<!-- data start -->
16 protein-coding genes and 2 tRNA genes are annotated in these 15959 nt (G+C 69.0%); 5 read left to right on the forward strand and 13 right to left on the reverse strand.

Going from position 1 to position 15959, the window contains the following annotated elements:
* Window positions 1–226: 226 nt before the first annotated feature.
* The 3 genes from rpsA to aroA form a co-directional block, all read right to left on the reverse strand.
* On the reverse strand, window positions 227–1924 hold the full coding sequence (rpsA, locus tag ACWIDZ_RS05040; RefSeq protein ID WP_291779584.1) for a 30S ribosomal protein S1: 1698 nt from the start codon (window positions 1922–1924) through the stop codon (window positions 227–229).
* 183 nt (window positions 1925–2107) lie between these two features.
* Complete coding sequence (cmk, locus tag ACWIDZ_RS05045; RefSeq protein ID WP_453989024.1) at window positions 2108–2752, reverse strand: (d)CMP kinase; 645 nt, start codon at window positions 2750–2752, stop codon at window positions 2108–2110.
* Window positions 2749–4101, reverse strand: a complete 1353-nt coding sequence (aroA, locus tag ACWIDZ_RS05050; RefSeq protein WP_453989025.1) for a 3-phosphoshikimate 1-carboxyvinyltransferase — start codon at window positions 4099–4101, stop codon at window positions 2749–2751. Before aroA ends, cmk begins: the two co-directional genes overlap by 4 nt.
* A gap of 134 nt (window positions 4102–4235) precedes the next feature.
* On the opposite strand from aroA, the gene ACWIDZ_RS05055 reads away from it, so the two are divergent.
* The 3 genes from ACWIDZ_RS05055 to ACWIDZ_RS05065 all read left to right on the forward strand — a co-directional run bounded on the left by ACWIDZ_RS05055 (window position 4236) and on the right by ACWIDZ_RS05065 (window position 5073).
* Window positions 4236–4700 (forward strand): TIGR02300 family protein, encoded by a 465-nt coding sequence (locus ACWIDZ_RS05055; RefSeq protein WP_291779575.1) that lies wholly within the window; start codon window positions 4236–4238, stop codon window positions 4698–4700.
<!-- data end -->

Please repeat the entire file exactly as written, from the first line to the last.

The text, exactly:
16 protein-coding genes and 2 tRNA genes are annotated in these 15959 nt (G+C 69.0%); 5 read left to right on the forward strand and 13 right to left on the reverse strand.

Going from position 1 to position 15959, the window contains the following annotated elements:
* Window positions 1–226: 226 nt before the first annotated feature.
* The 3 genes from rpsA to aroA form a co-directional block, all read right to left on the reverse strand.
* On the reverse strand, window positions 227–1924 hold the full coding sequence (rpsA, locus tag ACWIDZ_RS05040; RefSeq protein ID WP_291779584.1) for a 30S ribosomal protein S1: 1698 nt from the start codon (window positions 1922–1924) through the stop codon (window positions 227–229).
* 183 nt (window positions 1925–2107) lie between these two features.
* Complete coding sequence (cmk, locus tag ACWIDZ_RS05045; RefSeq protein ID WP_453989024.1) at window positions 2108–2752, reverse strand: (d)CMP kinase; 645 nt, start codon at window positions 2750–2752, stop codon at window positions 2108–2110.
* Window positions 2749–4101, reverse strand: a complete 1353-nt coding sequence (aroA, locus tag ACWIDZ_RS05050; RefSeq protein WP_453989025.1) for a 3-phosphoshikimate 1-carboxyvinyltransferase — start codon at window positions 4099–4101, stop codon at window positions 2749–2751. Before aroA ends, cmk begins: the two co-directional genes overlap by 4 nt.
* A gap of 134 nt (window positions 4102–4235) precedes the next feature.
* On the opposite strand from aroA, the gene ACWIDZ_RS05055 reads away from it, so the two are divergent.
* The 3 genes from ACWIDZ_RS05055 to ACWIDZ_RS05065 all read left to right on the forward strand — a co-directional run bounded on the left by ACWIDZ_RS05055 (window position 4236) and on the right by ACWIDZ_RS05065 (window position 5073).
* Window positions 4236–4700 (forward strand): TIGR02300 family protein, encoded by a 465-nt coding sequence (locus ACWIDZ_RS05055; RefSeq protein WP_291779575.1) that lies wholly within the window; start codon window positions 4236–4238, stop codon window positions 4698–4700.